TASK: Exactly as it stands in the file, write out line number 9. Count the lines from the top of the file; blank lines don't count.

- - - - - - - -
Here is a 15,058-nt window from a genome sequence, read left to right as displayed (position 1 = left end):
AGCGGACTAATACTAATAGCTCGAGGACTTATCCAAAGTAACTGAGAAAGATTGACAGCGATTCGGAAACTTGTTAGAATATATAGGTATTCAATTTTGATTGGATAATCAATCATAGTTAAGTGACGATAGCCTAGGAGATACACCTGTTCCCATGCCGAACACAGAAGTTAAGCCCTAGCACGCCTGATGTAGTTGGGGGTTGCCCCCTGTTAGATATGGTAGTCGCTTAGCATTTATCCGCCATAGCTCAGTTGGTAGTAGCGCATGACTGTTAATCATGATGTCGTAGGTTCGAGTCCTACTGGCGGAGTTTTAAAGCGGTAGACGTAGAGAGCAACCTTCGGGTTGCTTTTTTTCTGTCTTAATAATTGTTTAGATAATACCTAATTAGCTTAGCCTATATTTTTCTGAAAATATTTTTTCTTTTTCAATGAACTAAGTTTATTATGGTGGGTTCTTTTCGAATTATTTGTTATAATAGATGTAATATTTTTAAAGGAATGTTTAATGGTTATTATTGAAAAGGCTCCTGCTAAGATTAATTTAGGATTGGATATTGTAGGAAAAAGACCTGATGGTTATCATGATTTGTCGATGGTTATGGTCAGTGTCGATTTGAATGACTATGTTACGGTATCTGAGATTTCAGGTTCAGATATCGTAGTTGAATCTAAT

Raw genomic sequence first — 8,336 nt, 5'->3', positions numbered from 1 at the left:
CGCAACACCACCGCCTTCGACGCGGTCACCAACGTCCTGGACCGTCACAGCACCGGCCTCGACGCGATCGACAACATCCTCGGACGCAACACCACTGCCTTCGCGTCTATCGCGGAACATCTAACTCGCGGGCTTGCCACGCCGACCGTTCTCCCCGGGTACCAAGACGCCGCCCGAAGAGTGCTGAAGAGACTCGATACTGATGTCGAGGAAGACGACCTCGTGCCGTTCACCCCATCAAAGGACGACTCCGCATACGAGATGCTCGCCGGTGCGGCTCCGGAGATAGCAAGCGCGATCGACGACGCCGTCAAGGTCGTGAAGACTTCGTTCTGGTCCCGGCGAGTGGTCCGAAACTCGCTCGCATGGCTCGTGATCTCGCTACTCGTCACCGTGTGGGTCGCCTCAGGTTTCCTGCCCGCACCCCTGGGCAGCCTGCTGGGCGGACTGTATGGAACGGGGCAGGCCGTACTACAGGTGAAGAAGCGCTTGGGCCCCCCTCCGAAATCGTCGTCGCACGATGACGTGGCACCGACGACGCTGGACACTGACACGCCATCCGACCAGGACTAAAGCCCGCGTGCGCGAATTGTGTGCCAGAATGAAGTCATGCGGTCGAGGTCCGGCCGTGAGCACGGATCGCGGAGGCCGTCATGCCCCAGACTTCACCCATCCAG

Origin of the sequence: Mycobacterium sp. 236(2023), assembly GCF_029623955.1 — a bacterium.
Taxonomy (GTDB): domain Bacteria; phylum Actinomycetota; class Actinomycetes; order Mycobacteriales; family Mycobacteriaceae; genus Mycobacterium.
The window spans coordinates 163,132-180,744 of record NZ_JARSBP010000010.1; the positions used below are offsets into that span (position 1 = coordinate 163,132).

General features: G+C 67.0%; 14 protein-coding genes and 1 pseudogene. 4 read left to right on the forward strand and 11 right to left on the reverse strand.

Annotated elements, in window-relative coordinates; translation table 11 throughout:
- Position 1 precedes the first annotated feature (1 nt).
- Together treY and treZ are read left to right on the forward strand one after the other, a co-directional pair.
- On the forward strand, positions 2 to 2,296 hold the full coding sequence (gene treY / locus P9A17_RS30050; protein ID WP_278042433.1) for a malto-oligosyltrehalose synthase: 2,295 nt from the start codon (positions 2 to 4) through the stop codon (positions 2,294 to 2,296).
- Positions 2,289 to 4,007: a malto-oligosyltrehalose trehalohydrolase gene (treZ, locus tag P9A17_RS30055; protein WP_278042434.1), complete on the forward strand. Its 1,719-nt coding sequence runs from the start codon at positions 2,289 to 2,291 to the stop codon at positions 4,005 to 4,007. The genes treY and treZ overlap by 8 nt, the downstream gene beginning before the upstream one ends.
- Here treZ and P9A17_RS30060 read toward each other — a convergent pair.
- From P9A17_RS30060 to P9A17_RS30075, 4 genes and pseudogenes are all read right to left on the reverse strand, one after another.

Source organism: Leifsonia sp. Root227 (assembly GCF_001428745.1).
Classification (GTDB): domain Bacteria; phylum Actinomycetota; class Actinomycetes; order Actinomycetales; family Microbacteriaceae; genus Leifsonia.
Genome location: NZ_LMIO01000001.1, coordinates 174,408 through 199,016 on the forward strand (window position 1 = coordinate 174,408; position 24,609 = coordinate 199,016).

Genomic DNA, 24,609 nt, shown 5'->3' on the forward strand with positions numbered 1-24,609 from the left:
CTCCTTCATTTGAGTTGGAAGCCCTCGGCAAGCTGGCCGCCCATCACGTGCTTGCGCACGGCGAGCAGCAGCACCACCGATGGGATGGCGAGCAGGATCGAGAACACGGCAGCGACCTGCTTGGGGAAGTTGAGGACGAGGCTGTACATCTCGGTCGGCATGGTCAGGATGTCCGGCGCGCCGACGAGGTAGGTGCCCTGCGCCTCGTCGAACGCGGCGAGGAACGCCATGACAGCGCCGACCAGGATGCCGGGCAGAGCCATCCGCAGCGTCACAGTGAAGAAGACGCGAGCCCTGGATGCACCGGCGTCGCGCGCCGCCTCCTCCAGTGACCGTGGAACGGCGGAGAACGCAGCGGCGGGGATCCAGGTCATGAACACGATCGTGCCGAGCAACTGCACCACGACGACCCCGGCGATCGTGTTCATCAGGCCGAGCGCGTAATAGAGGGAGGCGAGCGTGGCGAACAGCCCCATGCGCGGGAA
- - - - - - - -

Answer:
Annotated elements, in window-relative coordinates; translation table 11 throughout: